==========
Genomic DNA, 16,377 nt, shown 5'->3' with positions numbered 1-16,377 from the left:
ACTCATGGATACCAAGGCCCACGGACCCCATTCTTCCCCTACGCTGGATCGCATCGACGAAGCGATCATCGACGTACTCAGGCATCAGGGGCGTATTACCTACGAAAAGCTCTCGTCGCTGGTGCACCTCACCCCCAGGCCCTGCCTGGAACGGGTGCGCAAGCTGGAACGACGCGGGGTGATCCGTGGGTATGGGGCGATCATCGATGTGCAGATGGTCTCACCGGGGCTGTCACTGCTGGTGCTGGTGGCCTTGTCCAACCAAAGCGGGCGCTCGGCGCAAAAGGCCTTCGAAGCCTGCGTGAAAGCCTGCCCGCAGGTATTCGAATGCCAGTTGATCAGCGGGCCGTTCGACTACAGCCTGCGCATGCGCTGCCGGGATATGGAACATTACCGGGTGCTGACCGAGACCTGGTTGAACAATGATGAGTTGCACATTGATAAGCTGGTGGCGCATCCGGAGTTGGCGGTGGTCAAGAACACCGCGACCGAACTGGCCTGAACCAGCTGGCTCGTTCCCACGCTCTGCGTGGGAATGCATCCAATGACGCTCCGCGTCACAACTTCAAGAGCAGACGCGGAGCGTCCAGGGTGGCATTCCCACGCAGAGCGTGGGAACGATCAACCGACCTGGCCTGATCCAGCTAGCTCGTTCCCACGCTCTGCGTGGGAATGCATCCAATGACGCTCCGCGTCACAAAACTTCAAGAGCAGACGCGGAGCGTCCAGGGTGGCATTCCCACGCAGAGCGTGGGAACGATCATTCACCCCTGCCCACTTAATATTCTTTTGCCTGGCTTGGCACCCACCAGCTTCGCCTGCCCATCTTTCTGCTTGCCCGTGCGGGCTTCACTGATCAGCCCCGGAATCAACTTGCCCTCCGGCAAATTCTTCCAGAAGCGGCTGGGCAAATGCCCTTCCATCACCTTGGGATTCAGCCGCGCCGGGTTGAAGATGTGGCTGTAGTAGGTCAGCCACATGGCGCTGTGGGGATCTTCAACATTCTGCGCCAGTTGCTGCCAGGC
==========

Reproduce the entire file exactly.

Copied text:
Genomic DNA, 16,377 nt, shown 5'->3' with positions numbered 1-16,377 from the left:
ACTCATGGATACCAAGGCCCACGGACCCCATTCTTCCCCTACGCTGGATCGCATCGACGAAGCGATCATCGACGTACTCAGGCATCAGGGGCGTATTACCTACGAAAAGCTCTCGTCGCTGGTGCACCTCACCCCCAGGCCCTGCCTGGAACGGGTGCGCAAGCTGGAACGACGCGGGGTGATCCGTGGGTATGGGGCGATCATCGATGTGCAGATGGTCTCACCGGGGCTGTCACTGCTGGTGCTGGTGGCCTTGTCCAACCAAAGCGGGCGCTCGGCGCAAAAGGCCTTCGAAGCCTGCGTGAAAGCCTGCCCGCAGGTATTCGAATGCCAGTTGATCAGCGGGCCGTTCGACTACAGCCTGCGCATGCGCTGCCGGGATATGGAACATTACCGGGTGCTGACCGAGACCTGGTTGAACAATGATGAGTTGCACATTGATAAGCTGGTGGCGCATCCGGAGTTGGCGGTGGTCAAGAACACCGCGACCGAACTGGCCTGAACCAGCTGGCTCGTTCCCACGCTCTGCGTGGGAATGCATCCAATGACGCTCCGCGTCACAACTTCAAGAGCAGACGCGGAGCGTCCAGGGTGGCATTCCCACGCAGAGCGTGGGAACGATCAACCGACCTGGCCTGATCCAGCTAGCTCGTTCCCACGCTCTGCGTGGGAATGCATCCAATGACGCTCCGCGTCACAAAACTTCAAGAGCAGACGCGGAGCGTCCAGGGTGGCATTCCCACGCAGAGCGTGGGAACGATCATTCACCCCTGCCCACTTAATATTCTTTTGCCTGGCTTGGCACCCACCAGCTTCGCCTGCCCATCTTTCTGCTTGCCCGTGCGGGCTTCACTGATCAGCCCCGGAATCAACTTGCCCTCCGGCAAATTCTTCCAGAAGCGGCTGGGCAAATGCCCTTCCATCACCTTGGGATTCAGCCGCGCCGGGTTGAAGATGTGGCTGTAGTAGGTCAGCCACATGGCGCTGTGGGGATCTTCAACATTCTGCGCCAGTTGCTGCCAGGC